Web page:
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Bo Xilai did 'massive harm' to China's Communist Party, say officials (+video)

Bo Xilai, the disgraced Chinese politician facing prison time in a scandal involving the murder of a British businessman, has been expelled from the Communist Party, which is undergoing a once-in-a-decade generational transition of power.

By Chris BuckleyReuters, Ben BlanchardReuters / September 28, 2012

In this March 9 file photo, Bo Xilai reacts during a plenary session of the National People's Congress held in Beijing.

Ng Han Guan/AP/File

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Beijing

China's ruling Communist Party accused disgraced politician Bo Xilai of abusing power, taking huge bribes and other crimes on Friday, sealing the fate of a controversial leader whose fall shook a leadership handover due at a congress from Nov. 8.

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In this video taken in April, CBS news correspondent Barry Peterson talks about the man in the center of a scandal that erupted in Beijing this spring.

The once high-flying Bo now faces a criminal investigation that stemmed from a murder scandal, and will almost certainly be jailed. With the Communist Party congress about six weeks away, further steps in the case could come before then, helping pave the way for a transition of power, experts said.

"Bo Xilai's actions created grave repercussions and did massive harm to the reputation of the party and state, producing an extremely malign effect at home and abroad," the official statement from a party leaders' meeting said, according to a report by the official Xinhua news agency.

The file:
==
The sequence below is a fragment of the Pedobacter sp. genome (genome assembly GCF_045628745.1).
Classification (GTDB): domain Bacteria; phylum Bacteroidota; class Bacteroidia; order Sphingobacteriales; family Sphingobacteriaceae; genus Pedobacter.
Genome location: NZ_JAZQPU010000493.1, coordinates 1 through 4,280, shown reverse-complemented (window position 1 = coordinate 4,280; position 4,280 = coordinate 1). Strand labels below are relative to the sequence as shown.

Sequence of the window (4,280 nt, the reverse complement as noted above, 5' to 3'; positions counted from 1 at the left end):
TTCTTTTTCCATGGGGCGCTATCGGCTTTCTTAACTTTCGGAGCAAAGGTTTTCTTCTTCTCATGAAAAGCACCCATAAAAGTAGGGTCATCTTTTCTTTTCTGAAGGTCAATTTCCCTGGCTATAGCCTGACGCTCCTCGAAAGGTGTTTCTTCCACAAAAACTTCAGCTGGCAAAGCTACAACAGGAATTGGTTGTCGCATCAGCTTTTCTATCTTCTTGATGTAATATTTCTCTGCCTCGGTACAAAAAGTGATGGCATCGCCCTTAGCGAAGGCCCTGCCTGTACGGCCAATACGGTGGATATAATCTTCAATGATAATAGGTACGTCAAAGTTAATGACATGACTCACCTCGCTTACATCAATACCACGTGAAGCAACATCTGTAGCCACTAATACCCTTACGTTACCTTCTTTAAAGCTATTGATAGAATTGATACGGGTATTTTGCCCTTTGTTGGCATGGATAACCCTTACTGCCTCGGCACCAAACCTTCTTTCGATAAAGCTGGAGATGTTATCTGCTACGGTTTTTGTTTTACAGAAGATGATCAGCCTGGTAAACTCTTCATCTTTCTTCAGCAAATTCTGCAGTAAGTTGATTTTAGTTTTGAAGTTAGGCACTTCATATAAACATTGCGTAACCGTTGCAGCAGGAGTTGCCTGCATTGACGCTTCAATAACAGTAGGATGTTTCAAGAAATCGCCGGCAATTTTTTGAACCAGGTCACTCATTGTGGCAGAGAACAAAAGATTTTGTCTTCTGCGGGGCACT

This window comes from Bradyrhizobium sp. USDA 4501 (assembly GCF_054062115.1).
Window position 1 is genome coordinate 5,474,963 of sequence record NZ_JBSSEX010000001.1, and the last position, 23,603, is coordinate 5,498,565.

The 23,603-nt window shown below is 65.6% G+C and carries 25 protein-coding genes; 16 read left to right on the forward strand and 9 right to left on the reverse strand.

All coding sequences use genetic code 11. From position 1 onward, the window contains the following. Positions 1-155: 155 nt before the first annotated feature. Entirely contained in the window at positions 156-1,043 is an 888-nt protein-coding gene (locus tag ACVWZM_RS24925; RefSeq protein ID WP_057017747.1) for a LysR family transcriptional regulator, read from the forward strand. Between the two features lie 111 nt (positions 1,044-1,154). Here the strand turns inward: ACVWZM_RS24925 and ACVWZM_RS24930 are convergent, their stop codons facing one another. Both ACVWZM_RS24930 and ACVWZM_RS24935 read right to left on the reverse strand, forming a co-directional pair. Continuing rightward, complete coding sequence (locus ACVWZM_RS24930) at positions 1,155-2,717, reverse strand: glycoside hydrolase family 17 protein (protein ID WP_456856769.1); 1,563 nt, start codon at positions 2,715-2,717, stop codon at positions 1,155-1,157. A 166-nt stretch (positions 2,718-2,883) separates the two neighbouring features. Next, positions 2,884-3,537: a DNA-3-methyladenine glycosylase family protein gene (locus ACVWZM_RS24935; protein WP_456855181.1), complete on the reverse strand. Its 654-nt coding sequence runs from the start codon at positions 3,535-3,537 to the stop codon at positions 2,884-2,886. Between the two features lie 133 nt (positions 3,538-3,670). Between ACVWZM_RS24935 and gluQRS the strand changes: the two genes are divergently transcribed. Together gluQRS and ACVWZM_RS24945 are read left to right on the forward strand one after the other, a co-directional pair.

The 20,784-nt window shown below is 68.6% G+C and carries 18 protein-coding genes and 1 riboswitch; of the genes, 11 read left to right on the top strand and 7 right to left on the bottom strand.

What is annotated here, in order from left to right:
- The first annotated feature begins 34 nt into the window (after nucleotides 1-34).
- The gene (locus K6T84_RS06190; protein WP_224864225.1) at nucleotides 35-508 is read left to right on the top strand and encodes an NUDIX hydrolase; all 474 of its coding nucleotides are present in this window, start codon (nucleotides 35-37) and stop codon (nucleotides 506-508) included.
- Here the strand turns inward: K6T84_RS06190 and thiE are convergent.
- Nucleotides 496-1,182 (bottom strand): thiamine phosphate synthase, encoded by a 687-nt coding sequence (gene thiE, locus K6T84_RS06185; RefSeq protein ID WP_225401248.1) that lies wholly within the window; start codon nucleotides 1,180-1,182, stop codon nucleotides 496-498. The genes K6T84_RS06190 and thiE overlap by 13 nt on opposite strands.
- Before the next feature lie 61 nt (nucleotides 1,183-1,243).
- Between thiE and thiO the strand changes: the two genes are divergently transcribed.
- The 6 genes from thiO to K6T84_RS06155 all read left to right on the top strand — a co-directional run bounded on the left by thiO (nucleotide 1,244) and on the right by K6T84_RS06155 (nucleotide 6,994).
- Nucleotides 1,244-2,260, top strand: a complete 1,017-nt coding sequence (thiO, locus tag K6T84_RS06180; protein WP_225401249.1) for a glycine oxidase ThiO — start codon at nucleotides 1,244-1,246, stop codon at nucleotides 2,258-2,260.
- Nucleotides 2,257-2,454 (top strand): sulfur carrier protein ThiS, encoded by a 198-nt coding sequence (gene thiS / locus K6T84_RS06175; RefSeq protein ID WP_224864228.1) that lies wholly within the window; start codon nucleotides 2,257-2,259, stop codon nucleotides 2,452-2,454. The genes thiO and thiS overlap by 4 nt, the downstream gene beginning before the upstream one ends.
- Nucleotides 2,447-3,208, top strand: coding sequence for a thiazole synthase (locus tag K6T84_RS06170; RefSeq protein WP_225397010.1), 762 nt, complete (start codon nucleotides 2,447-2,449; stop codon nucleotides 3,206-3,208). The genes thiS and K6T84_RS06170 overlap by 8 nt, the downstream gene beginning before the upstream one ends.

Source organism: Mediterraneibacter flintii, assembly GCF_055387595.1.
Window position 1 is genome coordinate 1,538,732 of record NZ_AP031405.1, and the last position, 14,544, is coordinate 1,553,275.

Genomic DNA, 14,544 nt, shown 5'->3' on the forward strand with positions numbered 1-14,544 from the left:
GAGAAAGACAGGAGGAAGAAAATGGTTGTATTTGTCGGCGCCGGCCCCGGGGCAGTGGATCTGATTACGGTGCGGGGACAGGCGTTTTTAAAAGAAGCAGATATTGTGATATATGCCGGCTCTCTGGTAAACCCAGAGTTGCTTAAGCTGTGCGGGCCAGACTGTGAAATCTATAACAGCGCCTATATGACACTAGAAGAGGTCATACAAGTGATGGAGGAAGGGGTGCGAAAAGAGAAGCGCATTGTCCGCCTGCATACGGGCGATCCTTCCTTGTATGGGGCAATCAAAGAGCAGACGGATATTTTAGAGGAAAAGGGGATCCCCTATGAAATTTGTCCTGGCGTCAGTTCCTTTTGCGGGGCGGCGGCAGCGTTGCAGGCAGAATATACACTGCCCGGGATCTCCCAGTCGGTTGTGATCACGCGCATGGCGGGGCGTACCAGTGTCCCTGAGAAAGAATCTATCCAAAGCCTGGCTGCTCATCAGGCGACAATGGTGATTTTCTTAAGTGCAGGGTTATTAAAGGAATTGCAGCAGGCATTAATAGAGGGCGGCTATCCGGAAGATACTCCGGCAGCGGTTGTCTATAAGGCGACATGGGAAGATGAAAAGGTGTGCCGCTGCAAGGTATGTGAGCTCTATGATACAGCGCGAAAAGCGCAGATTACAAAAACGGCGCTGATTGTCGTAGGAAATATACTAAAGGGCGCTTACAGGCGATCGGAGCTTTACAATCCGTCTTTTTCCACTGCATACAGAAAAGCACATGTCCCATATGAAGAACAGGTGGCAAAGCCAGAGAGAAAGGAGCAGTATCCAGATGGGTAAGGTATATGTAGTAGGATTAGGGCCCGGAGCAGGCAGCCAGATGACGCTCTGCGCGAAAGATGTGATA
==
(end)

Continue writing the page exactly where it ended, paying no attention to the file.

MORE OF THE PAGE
Bo's wife Gu Kailai and his former police chief Wang Lijun have already been jailed over the scandal stemming from the murder of British businessman Neil Heywood in the southwestern municipality of Chongqing, where Bo was Communist Party chief.

The official statement carried by Xinhua said that in the murder scandal, Bo "abused his powers of office, committed serious errors and bears a major responsibility".

That charge appears to reflect accusations from Wang's trial that suggested Bo tried to stymie the murder investigation.

Reports that Bo, the "princeling" son of a revolutionary leader, could escape with a light punishment have now been dealt a fatal blow, and accusations of womanising could further tarnish his reputation in the eyes of Chinese people.

But the few weeks left before the congress will probably not allow time for a trial, said He Weifang, a law professor at Peking University who has closely followed Bo's downfall.

"I think it's quite certain that he won't be able to escape punishment under the criminal law, but the timing makes it unlikely that will happen before the congress," said He.

"I'd guess that he'll get a jail sentence of 20 years or longer. The death penalty is unlikely, although the bribery charges could in theory allow it, if the amount is as huge as they say."

At the congress, Chinese President Hu Jintao will step down as party chief, almost certainly making way for Vice President Xi Jinping to emerge as top leader. Xi is then almost sure to be appointed state president at the annual parliament session, likely in March next year.

Warning to heed example

Bo, 63, has been expelled from the party as well as the elite decision-making Politburo and Central Committee "in view of his errors and culpability in the Wang Lijun incident and the intentional homicide case involving Bogu Kailai", said the party announcement.

Bogu is his wife's official but rarely used surname.

Bo's "grave violations of party discipline" extended back to his time as an official in Dalian city and Liaoning province in northeast China, and as minister of commerce, said the statement from the Politburo.

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